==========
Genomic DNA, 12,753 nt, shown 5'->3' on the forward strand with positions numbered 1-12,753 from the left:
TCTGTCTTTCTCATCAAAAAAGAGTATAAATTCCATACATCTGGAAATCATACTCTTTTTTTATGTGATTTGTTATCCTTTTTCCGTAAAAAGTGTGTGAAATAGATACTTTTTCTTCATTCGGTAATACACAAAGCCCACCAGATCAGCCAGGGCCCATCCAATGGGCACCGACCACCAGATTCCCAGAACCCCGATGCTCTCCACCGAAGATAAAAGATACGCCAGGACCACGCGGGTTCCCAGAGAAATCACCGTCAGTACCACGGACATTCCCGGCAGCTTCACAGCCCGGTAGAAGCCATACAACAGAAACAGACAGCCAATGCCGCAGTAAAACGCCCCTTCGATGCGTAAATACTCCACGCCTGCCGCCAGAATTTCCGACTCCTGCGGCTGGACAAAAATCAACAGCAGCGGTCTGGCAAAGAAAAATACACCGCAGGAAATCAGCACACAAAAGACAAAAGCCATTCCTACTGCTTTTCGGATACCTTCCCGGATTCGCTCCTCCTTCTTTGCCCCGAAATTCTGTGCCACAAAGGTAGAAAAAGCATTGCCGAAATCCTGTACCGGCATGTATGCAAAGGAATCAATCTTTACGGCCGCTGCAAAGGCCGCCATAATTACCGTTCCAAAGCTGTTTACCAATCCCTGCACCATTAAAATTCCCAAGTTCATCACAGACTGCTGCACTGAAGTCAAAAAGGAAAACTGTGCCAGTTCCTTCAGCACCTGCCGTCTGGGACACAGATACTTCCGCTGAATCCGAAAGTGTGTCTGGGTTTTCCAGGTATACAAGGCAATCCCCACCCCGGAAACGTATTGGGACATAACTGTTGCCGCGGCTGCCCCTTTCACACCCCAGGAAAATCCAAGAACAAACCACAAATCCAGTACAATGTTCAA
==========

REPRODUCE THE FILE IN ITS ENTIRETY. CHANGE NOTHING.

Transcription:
Genomic DNA, 12,753 nt, shown 5'->3' on the forward strand with positions numbered 1-12,753 from the left:
TCTGTCTTTCTCATCAAAAAAGAGTATAAATTCCATACATCTGGAAATCATACTCTTTTTTTATGTGATTTGTTATCCTTTTTCCGTAAAAAGTGTGTGAAATAGATACTTTTTCTTCATTCGGTAATACACAAAGCCCACCAGATCAGCCAGGGCCCATCCAATGGGCACCGACCACCAGATTCCCAGAACCCCGATGCTCTCCACCGAAGATAAAAGATACGCCAGGACCACGCGGGTTCCCAGAGAAATCACCGTCAGTACCACGGACATTCCCGGCAGCTTCACAGCCCGGTAGAAGCCATACAACAGAAACAGACAGCCAATGCCGCAGTAAAACGCCCCTTCGATGCGTAAATACTCCACGCCTGCCGCCAGAATTTCCGACTCCTGCGGCTGGACAAAAATCAACAGCAGCGGTCTGGCAAAGAAAAATACACCGCAGGAAATCAGCACACAAAAGACAAAAGCCATTCCTACTGCTTTTCGGATACCTTCCCGGATTCGCTCCTCCTTCTTTGCCCCGAAATTCTGTGCCACAAAGGTAGAAAAAGCATTGCCGAAATCCTGTACCGGCATGTATGCAAAGGAATCAATCTTTACGGCCGCTGCAAAGGCCGCCATAATTACCGTTCCAAAGCTGTTTACCAATCCCTGCACCATTAAAATTCCCAAGTTCATCACAGACTGCTGCACTGAAGTCAAAAAGGAAAACTGTGCCAGTTCCTTCAGCACCTGCCGTCTGGGACACAGATACTTCCGCTGAATCCGAAAGTGTGTCTGGGTTTTCCAGGTATACAAGGCAATCCCCACCCCGGAAACGTATTGGGACATAACTGTTGCCGCGGCTGCCCCTTTCACACCCCAGGAAAATCCAAGAACAAACCACAAATCCAGTACAATGTTCAA